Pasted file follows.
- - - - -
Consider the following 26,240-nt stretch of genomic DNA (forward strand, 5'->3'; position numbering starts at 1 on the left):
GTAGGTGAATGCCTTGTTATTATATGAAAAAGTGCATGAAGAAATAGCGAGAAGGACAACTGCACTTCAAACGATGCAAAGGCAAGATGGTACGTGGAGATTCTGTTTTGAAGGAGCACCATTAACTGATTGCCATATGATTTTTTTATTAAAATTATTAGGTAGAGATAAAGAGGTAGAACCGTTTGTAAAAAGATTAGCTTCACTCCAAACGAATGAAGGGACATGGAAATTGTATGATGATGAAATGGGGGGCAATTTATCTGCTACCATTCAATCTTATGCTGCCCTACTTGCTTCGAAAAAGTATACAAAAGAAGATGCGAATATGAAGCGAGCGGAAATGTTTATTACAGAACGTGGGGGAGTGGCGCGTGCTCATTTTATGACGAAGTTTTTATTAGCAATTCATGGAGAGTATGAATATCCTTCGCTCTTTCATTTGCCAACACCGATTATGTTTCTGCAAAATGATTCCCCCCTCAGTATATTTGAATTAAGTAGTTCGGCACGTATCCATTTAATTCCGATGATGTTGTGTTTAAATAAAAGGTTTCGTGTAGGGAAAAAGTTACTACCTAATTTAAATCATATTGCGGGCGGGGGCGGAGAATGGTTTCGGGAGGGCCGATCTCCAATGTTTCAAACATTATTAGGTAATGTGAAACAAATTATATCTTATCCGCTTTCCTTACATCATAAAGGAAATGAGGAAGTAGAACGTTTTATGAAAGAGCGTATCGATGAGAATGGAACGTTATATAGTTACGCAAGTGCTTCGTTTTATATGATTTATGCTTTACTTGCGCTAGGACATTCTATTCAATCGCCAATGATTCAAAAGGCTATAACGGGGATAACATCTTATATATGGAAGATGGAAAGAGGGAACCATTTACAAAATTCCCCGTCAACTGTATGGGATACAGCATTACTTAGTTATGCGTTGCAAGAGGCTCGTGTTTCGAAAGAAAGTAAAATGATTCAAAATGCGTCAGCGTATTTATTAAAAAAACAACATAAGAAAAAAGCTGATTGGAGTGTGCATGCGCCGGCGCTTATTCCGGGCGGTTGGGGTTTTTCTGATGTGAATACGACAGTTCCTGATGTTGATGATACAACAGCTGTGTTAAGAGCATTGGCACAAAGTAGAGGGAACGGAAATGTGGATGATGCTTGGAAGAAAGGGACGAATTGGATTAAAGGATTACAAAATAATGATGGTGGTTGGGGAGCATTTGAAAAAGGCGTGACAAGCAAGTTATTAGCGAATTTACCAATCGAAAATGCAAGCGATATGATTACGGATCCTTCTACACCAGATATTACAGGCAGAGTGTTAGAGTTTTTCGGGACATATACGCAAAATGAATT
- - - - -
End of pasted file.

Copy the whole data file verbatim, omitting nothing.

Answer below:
Consider the following 26,240-nt stretch of genomic DNA (forward strand, 5'->3'; position numbering starts at 1 on the left):
GTAGGTGAATGCCTTGTTATTATATGAAAAAGTGCATGAAGAAATAGCGAGAAGGACAACTGCACTTCAAACGATGCAAAGGCAAGATGGTACGTGGAGATTCTGTTTTGAAGGAGCACCATTAACTGATTGCCATATGATTTTTTTATTAAAATTATTAGGTAGAGATAAAGAGGTAGAACCGTTTGTAAAAAGATTAGCTTCACTCCAAACGAATGAAGGGACATGGAAATTGTATGATGATGAAATGGGGGGCAATTTATCTGCTACCATTCAATCTTATGCTGCCCTACTTGCTTCGAAAAAGTATACAAAAGAAGATGCGAATATGAAGCGAGCGGAAATGTTTATTACAGAACGTGGGGGAGTGGCGCGTGCTCATTTTATGACGAAGTTTTTATTAGCAATTCATGGAGAGTATGAATATCCTTCGCTCTTTCATTTGCCAACACCGATTATGTTTCTGCAAAATGATTCCCCCCTCAGTATATTTGAATTAAGTAGTTCGGCACGTATCCATTTAATTCCGATGATGTTGTGTTTAAATAAAAGGTTTCGTGTAGGGAAAAAGTTACTACCTAATTTAAATCATATTGCGGGCGGGGGCGGAGAATGGTTTCGGGAGGGCCGATCTCCAATGTTTCAAACATTATTAGGTAATGTGAAACAAATTATATCTTATCCGCTTTCCTTACATCATAAAGGAAATGAGGAAGTAGAACGTTTTATGAAAGAGCGTATCGATGAGAATGGAACGTTATATAGTTACGCAAGTGCTTCGTTTTATATGATTTATGCTTTACTTGCGCTAGGACATTCTATTCAATCGCCAATGATTCAAAAGGCTATAACGGGGATAACATCTTATATATGGAAGATGGAAAGAGGGAACCATTTACAAAATTCCCCGTCAACTGTATGGGATACAGCATTACTTAGTTATGCGTTGCAAGAGGCTCGTGTTTCGAAAGAAAGTAAAATGATTCAAAATGCGTCAGCGTATTTATTAAAAAAACAACATAAGAAAAAAGCTGATTGGAGTGTGCATGCGCCGGCGCTTATTCCGGGCGGTTGGGGTTTTTCTGATGTGAATACGACAGTTCCTGATGTTGATGATACAACAGCTGTGTTAAGAGCATTGGCACAAAGTAGAGGGAACGGAAATGTGGATGATGCTTGGAAGAAAGGGACGAATTGGATTAAAGGATTACAAAATAATGATGGTGGTTGGGGAGCATTTGAAAAAGGCGTGACAAGCAAGTTATTAGCGAATTTACCAATCGAAAATGCAAGCGATATGATTACGGATCCTTCTACACCAGATATTACAGGCAGAGTGTTAGAGTTTTTCGGGACATATACGCAAAATGAATT